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How to Excel at University When you Didn't at School

Updated on July 17, 2019
Jemma Hulbert profile image

I am a recent graduate from a Scottish University and work in the forestry industry. The below advice really helped me through uni.

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Keep Reading

It can be tiresome for some, however reading can dramatically increase your concentration, vocabulary and literary skills. Don't just stop at the assigned subject material, read as much as you can around the subject and even take in the returning arguments.

This will help you with essays and project work, and give you that cutting edge in debates and discussions as you have a broader and much more thorough knowledge of the subject.

It can also help to read for leisure. Throughout university I kept up my fantasy fiction reading, and having this mental break from scientific papers and theses helped me relax when stressed. It will also help to keep your creativity high.

Ask For Feedback

As soon as I found the confidence to question the professors' grading of my assignments, my grades went higher. Organising a discussion with the professor to go over my assignment helped me to fully understand how they were marked, and what I needed to do specifically to increase my grade.

University teachers have piles and piles of marking to do, so when yours comes along don't expect them to have focused 100% on it. You can ensure that your essay or thesis or lab write-up has been thoroughly assessed if you have them look over it again with you. This will also help for future assignments as professors remember your work and your enthusiasm for a higher grade.

Don't Only Study in the Library

Although its where all the books are, the library can get too busy around exam season for you to properly focus on your work. This may not be the same for every university or college, however go to your subject building and find a quiet place to revise there, in my case one could often find a whole room to themselves!

Alongside more space and a quieter, less stressful atmosphere, studying in your department building has another perk. You will be close to your lecturers and their discussions on the upcoming exam, and will be able to catch up with them in the hallways. Here you have opportunities to further convey your desire for a high grade, and show them how hard you are working to achieve it. They may even give you some advice for the exam...

Join a Club

University is a great place to make friends and one of the best ways to meet people with similar interests to yours is joining a club or society.

At university I joined the Mountaineering Club as their hiking trips to the remote Scottish Highlands seemed to me like welcome breaks from city life. This also helped with my Geography study, as I could see processes I had learnt in lectures in action outside. Having an extra-curricular interest in something where you can test and practice what you've learnt will help to boost your enthusiasm and subsequent attention in lectures, seminars, labs, and so on.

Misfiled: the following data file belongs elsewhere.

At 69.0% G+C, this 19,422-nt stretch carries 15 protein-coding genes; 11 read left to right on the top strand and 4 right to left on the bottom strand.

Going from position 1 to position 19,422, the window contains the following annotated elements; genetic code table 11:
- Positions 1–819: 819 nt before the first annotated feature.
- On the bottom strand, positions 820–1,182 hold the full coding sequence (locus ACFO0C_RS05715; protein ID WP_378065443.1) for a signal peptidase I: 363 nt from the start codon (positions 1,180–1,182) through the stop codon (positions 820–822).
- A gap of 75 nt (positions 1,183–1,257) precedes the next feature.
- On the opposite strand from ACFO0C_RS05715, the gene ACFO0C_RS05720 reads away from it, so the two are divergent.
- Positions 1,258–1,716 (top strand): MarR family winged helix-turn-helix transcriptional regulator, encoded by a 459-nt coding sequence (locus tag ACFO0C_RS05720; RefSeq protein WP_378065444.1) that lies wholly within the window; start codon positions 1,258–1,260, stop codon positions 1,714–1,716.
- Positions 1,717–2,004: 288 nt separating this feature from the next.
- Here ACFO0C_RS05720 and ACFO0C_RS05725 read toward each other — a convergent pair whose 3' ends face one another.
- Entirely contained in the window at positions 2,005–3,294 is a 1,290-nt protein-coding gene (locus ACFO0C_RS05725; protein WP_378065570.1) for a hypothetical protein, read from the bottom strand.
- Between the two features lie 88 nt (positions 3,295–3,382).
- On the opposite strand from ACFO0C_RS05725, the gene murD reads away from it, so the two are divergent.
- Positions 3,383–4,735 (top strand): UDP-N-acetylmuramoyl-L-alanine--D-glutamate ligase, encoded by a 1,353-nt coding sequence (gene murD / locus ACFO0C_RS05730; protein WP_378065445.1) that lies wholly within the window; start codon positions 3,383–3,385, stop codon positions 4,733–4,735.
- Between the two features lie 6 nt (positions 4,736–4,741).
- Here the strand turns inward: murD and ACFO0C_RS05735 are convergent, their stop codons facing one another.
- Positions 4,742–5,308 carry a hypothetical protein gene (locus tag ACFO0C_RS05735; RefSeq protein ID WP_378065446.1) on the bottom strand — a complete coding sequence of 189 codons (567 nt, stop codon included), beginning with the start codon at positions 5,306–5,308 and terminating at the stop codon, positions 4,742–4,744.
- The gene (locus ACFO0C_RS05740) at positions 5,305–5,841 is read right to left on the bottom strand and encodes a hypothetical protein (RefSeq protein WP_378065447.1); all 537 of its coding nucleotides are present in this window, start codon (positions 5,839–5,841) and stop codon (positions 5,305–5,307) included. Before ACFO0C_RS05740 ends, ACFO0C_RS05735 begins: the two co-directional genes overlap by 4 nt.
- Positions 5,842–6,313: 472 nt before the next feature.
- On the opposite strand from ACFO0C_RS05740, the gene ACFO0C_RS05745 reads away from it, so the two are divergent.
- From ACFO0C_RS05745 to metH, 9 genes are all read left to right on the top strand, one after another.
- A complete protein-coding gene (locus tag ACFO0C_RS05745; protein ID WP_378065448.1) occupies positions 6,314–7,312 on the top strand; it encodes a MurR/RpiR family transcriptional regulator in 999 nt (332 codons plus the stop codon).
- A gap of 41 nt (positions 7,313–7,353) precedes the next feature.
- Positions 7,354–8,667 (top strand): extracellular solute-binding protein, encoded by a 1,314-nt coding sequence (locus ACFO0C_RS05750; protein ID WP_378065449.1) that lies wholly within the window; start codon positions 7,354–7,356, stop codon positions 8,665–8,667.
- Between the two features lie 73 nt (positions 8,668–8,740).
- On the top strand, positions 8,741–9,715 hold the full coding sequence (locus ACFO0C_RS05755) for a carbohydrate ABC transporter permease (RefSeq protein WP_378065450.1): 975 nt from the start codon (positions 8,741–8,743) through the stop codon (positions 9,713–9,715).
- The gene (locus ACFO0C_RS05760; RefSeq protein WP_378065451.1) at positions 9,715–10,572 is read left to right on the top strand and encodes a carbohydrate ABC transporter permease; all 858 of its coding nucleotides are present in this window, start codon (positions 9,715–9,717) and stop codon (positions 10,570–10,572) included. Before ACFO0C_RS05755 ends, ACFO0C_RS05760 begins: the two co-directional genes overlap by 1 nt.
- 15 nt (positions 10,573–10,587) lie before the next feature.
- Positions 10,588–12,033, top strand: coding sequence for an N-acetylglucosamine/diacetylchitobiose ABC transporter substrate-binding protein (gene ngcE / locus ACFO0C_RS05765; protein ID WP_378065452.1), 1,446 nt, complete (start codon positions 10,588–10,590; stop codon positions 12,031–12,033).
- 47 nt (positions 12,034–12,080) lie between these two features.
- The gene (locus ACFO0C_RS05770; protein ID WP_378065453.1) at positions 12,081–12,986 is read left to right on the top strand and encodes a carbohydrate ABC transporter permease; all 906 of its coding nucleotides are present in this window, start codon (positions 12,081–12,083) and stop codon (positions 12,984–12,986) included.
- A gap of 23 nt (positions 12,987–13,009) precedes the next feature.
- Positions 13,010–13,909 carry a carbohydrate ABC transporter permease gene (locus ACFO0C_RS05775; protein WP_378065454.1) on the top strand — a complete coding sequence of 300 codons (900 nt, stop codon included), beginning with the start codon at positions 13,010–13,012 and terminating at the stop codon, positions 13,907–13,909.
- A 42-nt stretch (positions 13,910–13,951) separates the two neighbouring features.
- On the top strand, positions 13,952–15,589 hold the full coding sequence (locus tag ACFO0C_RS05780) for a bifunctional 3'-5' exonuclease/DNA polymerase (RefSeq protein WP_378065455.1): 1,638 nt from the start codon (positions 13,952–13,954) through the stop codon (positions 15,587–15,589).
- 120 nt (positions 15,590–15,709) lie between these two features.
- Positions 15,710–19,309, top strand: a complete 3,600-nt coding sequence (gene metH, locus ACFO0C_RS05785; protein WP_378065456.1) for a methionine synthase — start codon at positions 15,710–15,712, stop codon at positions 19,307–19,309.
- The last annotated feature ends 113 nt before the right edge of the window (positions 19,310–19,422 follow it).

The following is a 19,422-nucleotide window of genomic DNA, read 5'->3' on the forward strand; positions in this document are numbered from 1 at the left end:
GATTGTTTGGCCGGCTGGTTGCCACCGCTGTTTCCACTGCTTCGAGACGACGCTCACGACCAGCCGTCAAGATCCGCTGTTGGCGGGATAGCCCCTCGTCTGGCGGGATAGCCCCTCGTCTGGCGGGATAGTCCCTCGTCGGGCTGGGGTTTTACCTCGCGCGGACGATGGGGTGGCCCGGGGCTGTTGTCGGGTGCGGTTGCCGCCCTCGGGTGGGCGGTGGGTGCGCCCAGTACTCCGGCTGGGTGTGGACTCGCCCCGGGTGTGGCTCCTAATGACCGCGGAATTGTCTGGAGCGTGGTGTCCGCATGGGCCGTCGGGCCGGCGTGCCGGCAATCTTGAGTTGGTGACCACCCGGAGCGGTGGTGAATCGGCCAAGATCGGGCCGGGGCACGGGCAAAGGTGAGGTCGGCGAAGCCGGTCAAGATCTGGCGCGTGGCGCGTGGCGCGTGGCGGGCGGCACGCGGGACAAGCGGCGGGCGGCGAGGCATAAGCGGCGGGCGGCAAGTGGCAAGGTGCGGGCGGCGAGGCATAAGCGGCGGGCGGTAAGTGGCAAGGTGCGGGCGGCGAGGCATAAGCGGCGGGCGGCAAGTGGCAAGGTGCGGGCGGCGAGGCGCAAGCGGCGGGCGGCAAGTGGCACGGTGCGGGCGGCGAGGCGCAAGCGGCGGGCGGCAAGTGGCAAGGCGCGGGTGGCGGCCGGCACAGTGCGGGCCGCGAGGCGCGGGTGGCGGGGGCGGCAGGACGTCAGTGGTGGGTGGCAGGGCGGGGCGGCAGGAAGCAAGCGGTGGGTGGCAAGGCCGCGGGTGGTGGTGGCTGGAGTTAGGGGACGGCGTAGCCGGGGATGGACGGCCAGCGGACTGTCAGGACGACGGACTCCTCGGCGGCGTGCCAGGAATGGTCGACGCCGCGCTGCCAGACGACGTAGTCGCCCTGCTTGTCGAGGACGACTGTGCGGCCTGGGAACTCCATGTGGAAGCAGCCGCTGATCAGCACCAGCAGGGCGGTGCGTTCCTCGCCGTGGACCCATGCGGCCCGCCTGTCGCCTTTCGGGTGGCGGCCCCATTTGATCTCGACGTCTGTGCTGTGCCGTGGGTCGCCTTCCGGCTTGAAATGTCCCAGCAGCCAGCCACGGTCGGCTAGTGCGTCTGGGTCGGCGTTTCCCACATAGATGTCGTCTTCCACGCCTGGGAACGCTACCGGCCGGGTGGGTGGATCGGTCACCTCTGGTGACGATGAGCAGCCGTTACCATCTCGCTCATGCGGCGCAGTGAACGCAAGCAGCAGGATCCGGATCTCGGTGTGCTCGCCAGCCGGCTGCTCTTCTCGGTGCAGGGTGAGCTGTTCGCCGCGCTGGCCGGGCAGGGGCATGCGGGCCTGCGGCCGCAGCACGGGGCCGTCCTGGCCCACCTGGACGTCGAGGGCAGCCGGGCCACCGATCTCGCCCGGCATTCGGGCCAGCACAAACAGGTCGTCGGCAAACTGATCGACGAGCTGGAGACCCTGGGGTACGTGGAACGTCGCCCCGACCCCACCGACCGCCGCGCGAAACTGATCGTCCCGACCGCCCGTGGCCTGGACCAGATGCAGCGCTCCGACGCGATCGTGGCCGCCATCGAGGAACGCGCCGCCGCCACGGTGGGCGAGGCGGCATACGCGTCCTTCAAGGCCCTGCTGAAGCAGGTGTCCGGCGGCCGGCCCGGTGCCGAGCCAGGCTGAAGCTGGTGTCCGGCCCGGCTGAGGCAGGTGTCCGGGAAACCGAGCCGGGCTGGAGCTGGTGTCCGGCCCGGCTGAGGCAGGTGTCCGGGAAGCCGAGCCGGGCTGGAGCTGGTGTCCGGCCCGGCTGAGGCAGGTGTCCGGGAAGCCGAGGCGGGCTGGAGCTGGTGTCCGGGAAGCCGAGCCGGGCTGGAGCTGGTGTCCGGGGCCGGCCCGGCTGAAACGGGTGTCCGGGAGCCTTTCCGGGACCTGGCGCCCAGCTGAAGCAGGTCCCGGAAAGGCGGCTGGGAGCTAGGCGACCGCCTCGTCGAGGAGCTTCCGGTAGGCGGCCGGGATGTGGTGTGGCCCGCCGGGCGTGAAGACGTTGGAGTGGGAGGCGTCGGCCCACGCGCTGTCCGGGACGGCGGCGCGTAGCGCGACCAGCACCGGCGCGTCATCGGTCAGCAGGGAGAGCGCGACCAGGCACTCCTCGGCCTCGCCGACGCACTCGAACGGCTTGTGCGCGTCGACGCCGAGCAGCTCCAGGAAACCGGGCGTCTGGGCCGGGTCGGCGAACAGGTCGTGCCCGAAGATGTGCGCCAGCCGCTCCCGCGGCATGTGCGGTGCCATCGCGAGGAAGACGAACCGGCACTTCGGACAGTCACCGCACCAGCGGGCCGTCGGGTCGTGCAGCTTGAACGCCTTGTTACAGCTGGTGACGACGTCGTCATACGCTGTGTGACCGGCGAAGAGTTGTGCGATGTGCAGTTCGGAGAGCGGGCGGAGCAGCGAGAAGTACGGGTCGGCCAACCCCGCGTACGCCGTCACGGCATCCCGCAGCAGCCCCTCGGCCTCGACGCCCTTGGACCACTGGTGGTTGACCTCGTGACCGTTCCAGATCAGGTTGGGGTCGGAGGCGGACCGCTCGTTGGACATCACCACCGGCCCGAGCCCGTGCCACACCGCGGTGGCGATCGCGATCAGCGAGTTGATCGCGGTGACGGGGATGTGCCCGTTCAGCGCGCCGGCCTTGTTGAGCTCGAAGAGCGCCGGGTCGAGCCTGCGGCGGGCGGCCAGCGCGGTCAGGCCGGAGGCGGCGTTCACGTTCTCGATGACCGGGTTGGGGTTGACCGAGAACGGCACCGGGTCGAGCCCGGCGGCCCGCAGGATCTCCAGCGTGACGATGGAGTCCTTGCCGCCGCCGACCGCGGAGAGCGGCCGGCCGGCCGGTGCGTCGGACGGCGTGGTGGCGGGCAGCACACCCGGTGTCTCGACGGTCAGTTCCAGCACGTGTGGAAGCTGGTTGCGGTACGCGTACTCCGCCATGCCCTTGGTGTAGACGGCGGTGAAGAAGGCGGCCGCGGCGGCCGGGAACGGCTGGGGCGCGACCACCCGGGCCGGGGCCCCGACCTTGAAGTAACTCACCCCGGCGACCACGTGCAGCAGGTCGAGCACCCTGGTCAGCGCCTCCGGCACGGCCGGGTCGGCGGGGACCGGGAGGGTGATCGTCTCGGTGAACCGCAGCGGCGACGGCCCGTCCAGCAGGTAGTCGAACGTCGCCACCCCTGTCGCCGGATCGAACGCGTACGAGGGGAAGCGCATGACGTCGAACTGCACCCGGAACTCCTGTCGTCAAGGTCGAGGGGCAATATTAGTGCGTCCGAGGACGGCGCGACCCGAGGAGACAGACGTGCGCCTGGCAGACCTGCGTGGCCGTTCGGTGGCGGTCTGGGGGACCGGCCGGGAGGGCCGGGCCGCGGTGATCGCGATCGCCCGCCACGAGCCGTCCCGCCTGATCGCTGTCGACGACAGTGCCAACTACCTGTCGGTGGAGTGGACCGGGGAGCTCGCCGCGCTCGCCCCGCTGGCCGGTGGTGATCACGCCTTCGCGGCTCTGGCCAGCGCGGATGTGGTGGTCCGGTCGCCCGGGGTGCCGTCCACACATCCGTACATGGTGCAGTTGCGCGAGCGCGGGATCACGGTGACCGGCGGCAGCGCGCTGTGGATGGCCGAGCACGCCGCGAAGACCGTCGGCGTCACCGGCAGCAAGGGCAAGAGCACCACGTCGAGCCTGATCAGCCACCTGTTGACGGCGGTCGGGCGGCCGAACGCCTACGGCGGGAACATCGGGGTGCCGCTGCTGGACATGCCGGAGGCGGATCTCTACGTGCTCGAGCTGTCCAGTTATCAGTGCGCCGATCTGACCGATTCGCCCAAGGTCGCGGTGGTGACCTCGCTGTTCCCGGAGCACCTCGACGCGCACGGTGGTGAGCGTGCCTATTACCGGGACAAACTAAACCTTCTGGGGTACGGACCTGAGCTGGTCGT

As soon as you are able, becoming a committee member of your club is another valuable experience not to miss. Through this you can gain transferable skills such as leadership, time management, and even project management. These will stand you in good stead for a successful future career.

Question Your Professor

Through your extra reading, you will be able to contest points the lecturer may make. Don't be afraid to put your hand up and ask them "Could the reverse not be just as likely?" or "I read a paper that stated..." This will further show your professor that you are a keen learner and are fully applied to the course. For them, this is a great payback as teachers can often get demoralised if they feel their students aren't also putting in the work to learn.

Learn Something Different

If your degree is in Biology, why not also take a course in Anthropology, or Spanish? Learning something of a different subject to your major will help to keep your mind fresh and increase your skill-set for the graduate world.

If there are no jobs available with your degree, you will be able to use your other learning to get your foot in the door. In addition to this, you will have a much broader sense of the world upon graduation and a clearer idea of what you can set your mind to. I was never great at maths at school, with teachers even thinking I had Dyscalculia, however in my first year at university I successfully completed modules in vulcanology and physics!

The processes and problem solving techniques I learnt in those courses stood me in good stead, as I was able to apply them in others. They also helped me to assess problems objectively, and from my anthropology classes I could additionally draw on subjectivity to find the best way of solving it.

Thank you for reading this article on excelling at University. If you would like to post your own advice or experience, please do so in the comments below.

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